I went hiking today at the Pinnacles near Berea. As I drove up to the Indian Fort Theater parking lot, I could see little droplets of rain on my windshield and I wished that I had remembered to bring the rain jacket I bought after a hike in the rain last spring. It’s the kind of jacked that rolls up into a stuff sack the size of a hoagie bun. The rain didn’t continue, and by the time I got out of the car, it had stopped completely. None of the rest of my hiking companions had arrived, so I waited and watched the way the clouds draped over the tops of the foothills and attempted to read a book. Soon, Mary arrived and we decided to start hiking, since it didn’t seem that anyone else was coming today. The leaves on the trees had turned shades of red, orange, and yellow, with some greens remaining. When I would take my glasses off (the hike was strenuous enough that my body heat combined with the temperature made the lenses fog over frequently), it almost seemed like the far side of the hills were painted in watercolors that had bled together. I hadn’t hiked that trail in almost two years, and in the interim time I had forgotten that the trail went up and up without many level places until we reached the top. Once we were there, the view was well worth the effort. Mary and I stayed up there for fifteen or twenty minutes, catching our breath and enjoying the God-like feeling of watching the miniature world below. Then, we hiked back down (which was much easier than the hike up) and drove into Berea for a tasty lunch at Wanpen.
Two interesting articles arrived in my email today. One is yet another story about women in rock and how radio stations are starting to play them more. It’s well-written and does at least address the difficulty that women who write and perform original rock songs have in getting airplay on commercial radio stations.
“But not all radio stations are tuned in to the trend. When it comes to rock, testosterone still rules.”
The other story is the first positive article about weeding library collections I have ever read in a non-professional journal. It’s in the New York Times, so as usual, you’ll need to register in order to read it.
“In the lexicon of library science, managing such unwieldy growth is known as weeding. It’s the closest most New Yorkers will ever get to gardening.”
Last Thursday I had the opportunity to hear Kee Malesky speak at the Kentucky Library Association fall meeting. For many years now I have been envious of her job as one of the three reference librarians for NPR, but after hearing about the stress and intensity that is a part of her daily routine in a deadline oriented institution, I am glad I have my quiet cataloging job.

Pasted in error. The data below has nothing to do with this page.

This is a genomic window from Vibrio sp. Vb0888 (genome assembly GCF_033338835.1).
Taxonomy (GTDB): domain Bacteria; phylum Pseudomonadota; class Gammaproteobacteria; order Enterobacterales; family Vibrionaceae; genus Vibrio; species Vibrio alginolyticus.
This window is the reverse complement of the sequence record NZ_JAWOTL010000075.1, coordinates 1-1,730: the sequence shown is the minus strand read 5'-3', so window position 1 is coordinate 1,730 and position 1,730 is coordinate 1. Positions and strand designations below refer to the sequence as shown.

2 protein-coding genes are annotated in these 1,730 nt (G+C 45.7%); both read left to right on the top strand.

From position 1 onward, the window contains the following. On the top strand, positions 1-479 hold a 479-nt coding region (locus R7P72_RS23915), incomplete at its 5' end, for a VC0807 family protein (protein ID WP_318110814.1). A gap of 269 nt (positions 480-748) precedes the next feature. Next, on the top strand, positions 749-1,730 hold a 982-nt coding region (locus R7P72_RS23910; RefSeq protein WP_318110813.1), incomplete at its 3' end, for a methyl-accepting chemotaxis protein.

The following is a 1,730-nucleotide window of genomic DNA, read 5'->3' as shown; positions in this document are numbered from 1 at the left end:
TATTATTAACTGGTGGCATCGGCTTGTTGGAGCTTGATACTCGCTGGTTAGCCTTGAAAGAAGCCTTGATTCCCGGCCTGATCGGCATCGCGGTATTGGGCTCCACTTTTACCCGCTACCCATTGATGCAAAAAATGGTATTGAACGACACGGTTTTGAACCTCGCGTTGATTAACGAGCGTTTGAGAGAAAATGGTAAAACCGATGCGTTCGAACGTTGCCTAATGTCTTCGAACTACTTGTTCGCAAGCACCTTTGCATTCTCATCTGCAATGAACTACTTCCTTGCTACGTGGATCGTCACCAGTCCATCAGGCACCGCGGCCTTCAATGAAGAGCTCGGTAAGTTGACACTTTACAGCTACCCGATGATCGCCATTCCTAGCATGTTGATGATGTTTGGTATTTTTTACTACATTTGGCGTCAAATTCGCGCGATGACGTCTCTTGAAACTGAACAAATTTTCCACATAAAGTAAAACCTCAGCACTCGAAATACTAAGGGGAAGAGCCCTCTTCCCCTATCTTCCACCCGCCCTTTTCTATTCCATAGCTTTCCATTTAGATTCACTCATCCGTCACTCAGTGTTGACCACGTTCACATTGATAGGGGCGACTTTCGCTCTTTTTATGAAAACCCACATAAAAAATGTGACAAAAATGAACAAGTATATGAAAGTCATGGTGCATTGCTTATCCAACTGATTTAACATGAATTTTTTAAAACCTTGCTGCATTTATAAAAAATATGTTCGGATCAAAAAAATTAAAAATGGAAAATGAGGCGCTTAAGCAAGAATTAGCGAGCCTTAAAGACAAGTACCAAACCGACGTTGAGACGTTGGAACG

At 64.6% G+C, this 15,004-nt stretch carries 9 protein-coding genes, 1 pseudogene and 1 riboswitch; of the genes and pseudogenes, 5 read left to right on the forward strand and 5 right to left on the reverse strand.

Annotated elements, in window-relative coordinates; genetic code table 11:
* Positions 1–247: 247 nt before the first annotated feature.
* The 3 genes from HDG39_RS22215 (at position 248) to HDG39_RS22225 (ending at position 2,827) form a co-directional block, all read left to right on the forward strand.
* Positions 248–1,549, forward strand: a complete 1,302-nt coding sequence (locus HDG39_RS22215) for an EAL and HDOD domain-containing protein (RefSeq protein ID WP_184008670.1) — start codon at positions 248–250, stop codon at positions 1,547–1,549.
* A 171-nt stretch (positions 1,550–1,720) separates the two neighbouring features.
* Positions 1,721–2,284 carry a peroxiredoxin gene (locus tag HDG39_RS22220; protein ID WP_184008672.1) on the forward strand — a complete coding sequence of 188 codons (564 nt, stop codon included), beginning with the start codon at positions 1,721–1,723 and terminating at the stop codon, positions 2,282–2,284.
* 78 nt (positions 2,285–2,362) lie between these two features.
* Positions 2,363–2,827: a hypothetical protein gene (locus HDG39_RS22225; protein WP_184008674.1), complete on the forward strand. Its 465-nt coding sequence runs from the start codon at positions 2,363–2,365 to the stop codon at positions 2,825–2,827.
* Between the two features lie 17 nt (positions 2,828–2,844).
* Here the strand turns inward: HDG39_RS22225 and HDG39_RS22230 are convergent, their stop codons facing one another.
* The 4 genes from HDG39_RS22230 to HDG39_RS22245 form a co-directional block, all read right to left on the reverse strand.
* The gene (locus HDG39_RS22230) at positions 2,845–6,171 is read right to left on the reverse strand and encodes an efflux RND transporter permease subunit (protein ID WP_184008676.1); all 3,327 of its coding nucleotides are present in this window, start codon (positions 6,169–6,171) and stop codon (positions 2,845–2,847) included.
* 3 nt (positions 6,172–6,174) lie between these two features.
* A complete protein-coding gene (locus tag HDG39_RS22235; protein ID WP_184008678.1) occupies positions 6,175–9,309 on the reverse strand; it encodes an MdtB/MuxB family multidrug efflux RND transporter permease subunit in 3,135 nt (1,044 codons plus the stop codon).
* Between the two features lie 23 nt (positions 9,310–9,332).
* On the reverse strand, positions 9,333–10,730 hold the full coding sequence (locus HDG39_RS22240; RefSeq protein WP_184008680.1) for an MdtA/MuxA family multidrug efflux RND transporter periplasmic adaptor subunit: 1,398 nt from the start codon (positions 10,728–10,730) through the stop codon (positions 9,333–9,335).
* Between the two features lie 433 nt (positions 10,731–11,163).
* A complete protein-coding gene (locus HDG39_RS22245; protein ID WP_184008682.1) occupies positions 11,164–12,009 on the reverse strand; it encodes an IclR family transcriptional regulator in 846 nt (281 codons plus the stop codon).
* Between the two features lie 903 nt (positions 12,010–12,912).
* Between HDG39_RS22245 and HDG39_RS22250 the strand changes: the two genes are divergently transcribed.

First it was Bert & Ernie, then it was Tinky Winky, and according to an article in the Wall Street Journal, some folks are claiming that SpongeBob SquarePants is gay. I don’t care one way or the other, but what gets me is that some people are afraid of gay characters in children’s television programming. With the backlash against even the hint of the possibility of a character being gay, should the number of hate crimes against gay people committed by youth really surprise us?
“Whether he’s intended to be a gay character or not, that’s the question people are asking,” responded Mr. Kenny. … “It’s never been addressed by us on the show,” he said, adding with a wink that besides, “all the main characters are hiding horrible secrets of their own.”
Welcome to my new site! Hope you enjoy the change, I know I do.
There is an interesting article in the New York Times today about people who work with technology wanting to strip it out of their personal lives. I enjoy all of the tech stuff in my personal life at the moment, but there are times when I need a vacation from computers.
I finally moved down to Richmond. I like my new apartment – it is much nicer than the one I had before, and I’m only three blocks from work. This move has taken up most of my free time as well as my energy, thus the reason why it has been over two weeks since my last post.
Here are a couple of fun things that have come across my email recently:
- Are you a librarian? Don’t you wish that your OPAC could have more interesting error messages? The Warrior Librarian has a few suggestions.
- Shhhh! No – scream! It’s BloodHag, the library band. There has already been some discussion on the NASIG listserv about making a road trip up to Seattle to see this band at some point during next summer’s meeting in Portland.
- It’s too late to add your name to the list of signatures to this letter from Librarians for Peace, but I was very impressed with the number of folks who did. BTW, I’m #742. I wish I had known about this site earlier.
I saw that Karyn has almost paid off her credit card debt and is now offering to help someone else by directing her visitors to their website. I’m not sure if my site is up to her standards, but I’m thinking about submitting it. What do you think I should do?
Continue reading “moving”
Jessamyn West had the following quote from a review of a hard drive on her librarian.net blog today:
“The librarian in you will love Seagate’s new, ultralow-noise, consumer-friendly, 7,200rpm 80GB Barracuda ATA IV hard drive. Indeed, this drive is as quiet as the reference room on the night before midterms.”
Obviously this reviewer has never been in a library reference room the night before midterms, or else he might have found some other descriptor for “very, very quiet”. Midterms and finals weeks are two times in a semester when the library has the most number of users. With that many people all in one space, it is rare that one is able to find a quiet place in the building.
Continue reading “quiet libraries”